Review: HTC Droid DNA for Verizon Wireless
There probably aren't enough superlatives in the English language to cover my thoughts on the DNA's display. It measures 5 inches across the diagonal and packs a whopping 1920 x 1080 pixels. That's 440 pixels per inch, and a full High Definition display. When you consider that it has as many pixels squished into a 5-inch screen as there are on a 50-inch television, you get a better idea of how dense the pixels are. It is insanely sharp and the Super-LCD 3 technology means it’s hella bright. My only complaint is that colors aren't as ridiculously oversaturated as they are on Samsung's Super AMOLED display. They're merely good. Otherwise: wow.
I was able to test the DNA in NYC and around New Jersey. I had absolutely no trouble with it on Verizon's 3G and LTE 4G networks. It connected to both and the signal indicator rarely dipped below two bars. More to the point, I was always able to make a call when I needed to, and those calls didn't drop. Surfing the web on LTE was consistently speedy. The DNA didn't have any issues when switching from LTE to 3G and back, and always downloaded apps in a jiffy.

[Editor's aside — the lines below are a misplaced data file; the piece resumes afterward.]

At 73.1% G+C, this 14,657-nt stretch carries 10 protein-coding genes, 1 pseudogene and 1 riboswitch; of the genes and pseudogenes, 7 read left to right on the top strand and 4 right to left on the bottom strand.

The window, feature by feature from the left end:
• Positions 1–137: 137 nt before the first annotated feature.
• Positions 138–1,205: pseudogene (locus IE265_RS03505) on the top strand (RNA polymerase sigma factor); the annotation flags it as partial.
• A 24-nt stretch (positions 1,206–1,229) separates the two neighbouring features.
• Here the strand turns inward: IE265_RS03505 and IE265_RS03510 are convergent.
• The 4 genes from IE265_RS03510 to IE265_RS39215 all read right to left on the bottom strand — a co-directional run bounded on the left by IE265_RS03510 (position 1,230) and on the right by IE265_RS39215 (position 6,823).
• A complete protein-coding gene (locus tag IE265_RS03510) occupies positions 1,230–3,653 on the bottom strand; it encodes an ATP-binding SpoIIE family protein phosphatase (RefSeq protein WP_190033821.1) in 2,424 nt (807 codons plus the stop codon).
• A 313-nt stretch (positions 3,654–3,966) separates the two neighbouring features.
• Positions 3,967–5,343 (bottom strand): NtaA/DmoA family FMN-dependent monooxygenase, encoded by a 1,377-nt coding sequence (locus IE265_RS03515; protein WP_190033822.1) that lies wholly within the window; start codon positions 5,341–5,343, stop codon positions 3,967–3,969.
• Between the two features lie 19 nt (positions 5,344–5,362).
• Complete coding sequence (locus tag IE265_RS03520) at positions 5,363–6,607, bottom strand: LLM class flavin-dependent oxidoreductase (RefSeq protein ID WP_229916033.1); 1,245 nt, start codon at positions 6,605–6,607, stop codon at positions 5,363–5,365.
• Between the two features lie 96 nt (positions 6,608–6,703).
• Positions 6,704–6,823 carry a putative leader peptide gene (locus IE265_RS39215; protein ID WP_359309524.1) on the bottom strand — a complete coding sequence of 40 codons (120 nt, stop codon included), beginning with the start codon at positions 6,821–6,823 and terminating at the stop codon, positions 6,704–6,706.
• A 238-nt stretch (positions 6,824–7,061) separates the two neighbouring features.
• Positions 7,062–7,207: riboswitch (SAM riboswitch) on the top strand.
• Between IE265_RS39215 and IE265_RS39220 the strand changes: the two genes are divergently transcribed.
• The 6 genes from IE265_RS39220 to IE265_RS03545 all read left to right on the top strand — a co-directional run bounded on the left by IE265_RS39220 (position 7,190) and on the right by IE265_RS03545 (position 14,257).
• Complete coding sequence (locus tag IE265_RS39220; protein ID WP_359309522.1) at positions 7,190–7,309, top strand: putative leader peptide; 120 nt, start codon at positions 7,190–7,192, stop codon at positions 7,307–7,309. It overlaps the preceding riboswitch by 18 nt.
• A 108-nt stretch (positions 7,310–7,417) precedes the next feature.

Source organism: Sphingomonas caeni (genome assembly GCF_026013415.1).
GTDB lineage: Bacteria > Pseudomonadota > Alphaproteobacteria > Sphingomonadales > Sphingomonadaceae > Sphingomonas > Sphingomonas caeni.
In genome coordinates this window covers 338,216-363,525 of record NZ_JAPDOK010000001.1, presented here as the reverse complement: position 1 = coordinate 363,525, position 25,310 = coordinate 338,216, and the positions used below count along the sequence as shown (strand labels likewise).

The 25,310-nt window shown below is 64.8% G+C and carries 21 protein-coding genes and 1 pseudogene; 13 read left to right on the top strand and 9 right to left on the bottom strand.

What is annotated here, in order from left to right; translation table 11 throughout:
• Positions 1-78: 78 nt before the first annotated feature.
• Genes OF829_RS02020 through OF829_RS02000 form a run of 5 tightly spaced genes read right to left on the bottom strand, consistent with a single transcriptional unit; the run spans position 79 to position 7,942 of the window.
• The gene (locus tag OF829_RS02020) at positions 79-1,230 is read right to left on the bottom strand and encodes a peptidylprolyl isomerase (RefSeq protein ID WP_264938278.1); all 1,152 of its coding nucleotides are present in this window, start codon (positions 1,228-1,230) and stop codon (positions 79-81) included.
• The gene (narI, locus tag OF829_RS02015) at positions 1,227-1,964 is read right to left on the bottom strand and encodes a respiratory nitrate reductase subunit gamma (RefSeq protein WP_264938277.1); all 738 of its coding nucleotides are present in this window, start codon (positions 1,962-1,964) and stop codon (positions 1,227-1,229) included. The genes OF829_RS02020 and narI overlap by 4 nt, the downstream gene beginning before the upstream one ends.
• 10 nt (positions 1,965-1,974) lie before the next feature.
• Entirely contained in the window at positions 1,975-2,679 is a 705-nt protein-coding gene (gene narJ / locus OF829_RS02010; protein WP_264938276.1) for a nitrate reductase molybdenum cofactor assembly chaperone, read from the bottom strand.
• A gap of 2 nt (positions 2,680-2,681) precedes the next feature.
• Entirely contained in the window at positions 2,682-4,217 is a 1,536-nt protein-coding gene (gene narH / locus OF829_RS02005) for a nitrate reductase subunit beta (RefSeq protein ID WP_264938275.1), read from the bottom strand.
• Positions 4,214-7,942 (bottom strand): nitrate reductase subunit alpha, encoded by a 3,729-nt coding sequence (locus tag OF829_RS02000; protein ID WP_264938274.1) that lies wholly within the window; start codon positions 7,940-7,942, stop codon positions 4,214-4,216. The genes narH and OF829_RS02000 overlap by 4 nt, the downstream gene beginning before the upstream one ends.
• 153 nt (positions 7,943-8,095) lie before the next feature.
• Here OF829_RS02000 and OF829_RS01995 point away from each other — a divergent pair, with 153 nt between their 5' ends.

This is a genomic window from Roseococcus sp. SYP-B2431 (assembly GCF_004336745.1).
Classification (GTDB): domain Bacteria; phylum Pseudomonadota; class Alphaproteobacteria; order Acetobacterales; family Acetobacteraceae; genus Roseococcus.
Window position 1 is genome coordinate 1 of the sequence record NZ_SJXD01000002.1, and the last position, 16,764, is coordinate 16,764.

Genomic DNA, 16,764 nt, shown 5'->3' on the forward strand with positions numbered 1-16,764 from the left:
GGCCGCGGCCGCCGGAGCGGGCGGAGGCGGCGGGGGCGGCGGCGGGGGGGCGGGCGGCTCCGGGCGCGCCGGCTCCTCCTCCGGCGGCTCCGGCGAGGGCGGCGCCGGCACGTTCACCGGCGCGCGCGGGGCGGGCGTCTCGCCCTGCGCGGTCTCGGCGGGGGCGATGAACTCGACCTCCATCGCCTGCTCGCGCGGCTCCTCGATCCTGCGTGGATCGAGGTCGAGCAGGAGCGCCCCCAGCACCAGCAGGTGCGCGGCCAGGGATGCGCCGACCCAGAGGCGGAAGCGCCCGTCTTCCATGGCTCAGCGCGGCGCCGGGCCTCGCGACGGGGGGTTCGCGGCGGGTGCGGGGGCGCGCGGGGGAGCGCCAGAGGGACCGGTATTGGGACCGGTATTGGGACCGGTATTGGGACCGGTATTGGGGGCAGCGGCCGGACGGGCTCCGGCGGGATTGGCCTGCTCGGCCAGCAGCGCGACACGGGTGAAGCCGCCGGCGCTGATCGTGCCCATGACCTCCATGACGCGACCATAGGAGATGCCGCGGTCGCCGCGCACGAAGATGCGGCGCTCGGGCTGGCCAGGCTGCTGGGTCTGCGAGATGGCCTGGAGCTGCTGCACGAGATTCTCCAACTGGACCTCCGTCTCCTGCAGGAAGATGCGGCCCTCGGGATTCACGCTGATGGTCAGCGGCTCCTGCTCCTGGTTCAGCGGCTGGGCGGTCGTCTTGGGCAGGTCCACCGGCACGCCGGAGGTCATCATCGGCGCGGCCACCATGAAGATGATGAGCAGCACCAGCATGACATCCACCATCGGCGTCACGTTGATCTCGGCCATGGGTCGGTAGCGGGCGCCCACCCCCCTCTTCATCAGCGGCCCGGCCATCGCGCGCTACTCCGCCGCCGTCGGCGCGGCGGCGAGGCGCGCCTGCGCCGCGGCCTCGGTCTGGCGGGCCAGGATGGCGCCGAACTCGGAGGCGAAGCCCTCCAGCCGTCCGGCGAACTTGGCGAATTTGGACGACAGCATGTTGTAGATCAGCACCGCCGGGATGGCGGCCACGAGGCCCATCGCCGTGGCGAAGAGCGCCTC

I was impressed with the volume and sound quality of the DNA. I had to make several calls while walking down a busy avenue in Manhattan during rush hour. Not only was I able to hear my conversations over noisy buses and honking taxis, but those calls were clear and free of static and other interference. The DNA is one of the better voice phones I've tested from HTC this year. The speakerphone is also quite loud and demonstrated clear calls. Ringers and alerts are always going to get your attention if you have them set loud enough, but the vibrate alert was a bit weak.
Battery life of LTE smartphones has come a long way in the last year. The DNA includes a 2,020mAh battery, which provides enough juice to use it for an entire day, even when under LTE coverage. In fact, I had a hard time running the battery down, even with intensive use. It consistently lasted longer than 24 hours.